Friday, January 29, 2010

Hygiene – the final chapter?

Again – I am loving this debate – I learn so much more this way than when I just spout off my mouth and no one is there to hear!

So, it seems that I am arguing the French are not very worried about germs….

The fact is I am right.  But the thing I missed was the very good, extremely logical reason.  The French don't need to be germaphobic.  I can't believe I didn't see this before.  French people don't need to be as worried since they know (even if it is only on a subconscious level) that people who are really sick stay home.  They know this since that is what they also do, since they won't lose their jobs, their vacation days or even their pay if they need to be home.  They also don’t need to be worried since they know that everyone around them is generally healthy and not likely to be carrying deadly pathogens.  So why not give those kisses and share that food? 

It all makes sense to me now.  Another way to think about sharing food is also in the sense that this country really went through two World Wars – in a way we can’t possibly understand – people went hungry all the time back then.  Even now, the idea of throwing away food is just not acceptable.  You never see people using doggie bags in restaurants – they just eat it all up.  But that’s better for the environment right – not to have all those leftover cartons?  And, despite their out of fashion in the US ‘clean plate’ psyche, they are definitely NOT the people with an obesity issue.

As for the other stuff – boogers, stinky, stuff with kids…. I know that they are definitely not indicative of the entire culture or population of France (except perhaps the kids stuff).  I do live in one small corner of one small city in the giant country that is France – so maybe no one else would have these observations but me.  As I said at the close of an old blog full of generalizations.  “There is no such thing as typical.”  But I DO think the things I observe probably happen a lot more here than at home – and that’s why I notice.  I think that is one of the main reasons it is so cool to be in a different culture – to get a chance to notice these differences, appreciate them, see different cultures and learn from them.  I also like to write about them, poke fun at them – be my typical sarcastic self.  It’s a blog – not Encyclopedia Britannica.     

However, I think the US is right in it’s germophobic ways.  Since sick people are walking around all over the place all the time, since they don’t have good health care – it’s best to keep us as separate and with as little food sharing as possible. In fact, there is major room for improvements and additional things.  Like, how cool is it that French kids bring toothbrushes to school to brush every day after lunch?  We should do that!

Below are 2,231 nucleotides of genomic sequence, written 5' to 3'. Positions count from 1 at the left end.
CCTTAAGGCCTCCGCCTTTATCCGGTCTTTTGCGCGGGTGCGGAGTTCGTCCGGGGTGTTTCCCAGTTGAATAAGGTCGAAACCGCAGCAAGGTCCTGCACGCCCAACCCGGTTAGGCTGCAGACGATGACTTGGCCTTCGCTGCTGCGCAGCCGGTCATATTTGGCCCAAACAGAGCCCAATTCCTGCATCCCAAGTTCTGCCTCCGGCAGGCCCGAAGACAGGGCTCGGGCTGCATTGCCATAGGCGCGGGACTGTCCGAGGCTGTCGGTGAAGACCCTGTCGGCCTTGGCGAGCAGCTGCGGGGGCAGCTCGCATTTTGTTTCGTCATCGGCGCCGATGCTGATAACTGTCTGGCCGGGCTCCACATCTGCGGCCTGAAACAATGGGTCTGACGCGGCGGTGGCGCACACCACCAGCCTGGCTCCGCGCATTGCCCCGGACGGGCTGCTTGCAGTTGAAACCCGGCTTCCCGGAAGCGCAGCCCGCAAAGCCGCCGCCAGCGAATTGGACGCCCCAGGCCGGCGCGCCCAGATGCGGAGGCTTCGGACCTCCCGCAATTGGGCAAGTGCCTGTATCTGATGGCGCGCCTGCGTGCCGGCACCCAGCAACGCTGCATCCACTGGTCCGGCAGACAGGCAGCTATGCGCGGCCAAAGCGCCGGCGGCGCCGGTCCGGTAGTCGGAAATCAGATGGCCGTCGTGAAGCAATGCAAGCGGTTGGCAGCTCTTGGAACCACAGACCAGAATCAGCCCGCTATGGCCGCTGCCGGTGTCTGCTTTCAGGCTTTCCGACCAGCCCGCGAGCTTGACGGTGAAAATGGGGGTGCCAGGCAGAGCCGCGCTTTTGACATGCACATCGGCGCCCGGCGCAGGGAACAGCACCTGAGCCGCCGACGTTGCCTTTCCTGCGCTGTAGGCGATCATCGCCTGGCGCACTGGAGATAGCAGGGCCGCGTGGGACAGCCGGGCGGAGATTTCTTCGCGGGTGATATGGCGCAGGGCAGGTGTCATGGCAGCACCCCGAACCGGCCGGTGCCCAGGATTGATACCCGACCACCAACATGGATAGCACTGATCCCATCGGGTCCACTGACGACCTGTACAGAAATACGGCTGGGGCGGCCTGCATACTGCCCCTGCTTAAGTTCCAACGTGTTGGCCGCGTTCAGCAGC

And hey, I know there are plenty more things we do in the US that ain’t so perfect.  Lots of them drive me crazy.  I think my worst pet peeve is litter.  When André and I lived on Harper Street, people would drop trash, including things like chicken bones, on the street right in front of their door on a daily basis.  It was totally disgusting – and definitely not good for public health.  Litter is not much of an issue in super-environmental Mt. Airy – but that (again) is just one small corner of the wide wide world.

I guess I’m being defensive when what I mean to say is, that when it comes to my own life and observations – this is only my perspective – and I record it for myself so I don’t forget who I was and what I thought when I was 33, with 3 small kids, living the dream in Besancon. I don’t think I will ever be able to embrace all aspects of French culture – but that doesn’t mean I don’t respect them and am not thrilled to be a part of it all.

And that is it – this time – no matter what!

3 comments:

Alain said...

I am glad it all makes sense to you now ;-)

I definitely agree with the influence of the world wars: All of the actual French parents / grand parents lived the war from the inside, living in an occupied country with rationed food, so they taught us (the hard way, in some instances) that food must not be wasted.

Cultural differences are usually fun and what I learned from living in the US is that there is no such rule as "American people are..." or "French people are..." because everybody is different and one example of something unusual in a foreign country does not mean it is THE rule in that country.

Living in two different countries definitely makes us more open minded and able / willing to understand differences between people and cultures.

Alain - From Besancon to Philadelphia

Adeline said...

Something I appreciate very much in the US is that pets owners pick up their dogs poop. So you can walk peacefully without risking a mess.
Frenches must learn from Americans about it! No doubt!

Since I live in America I use hands sanitizer, thing I never did in France. ;)

Have a nice weekend!

Bises ! :)

Adeline C.

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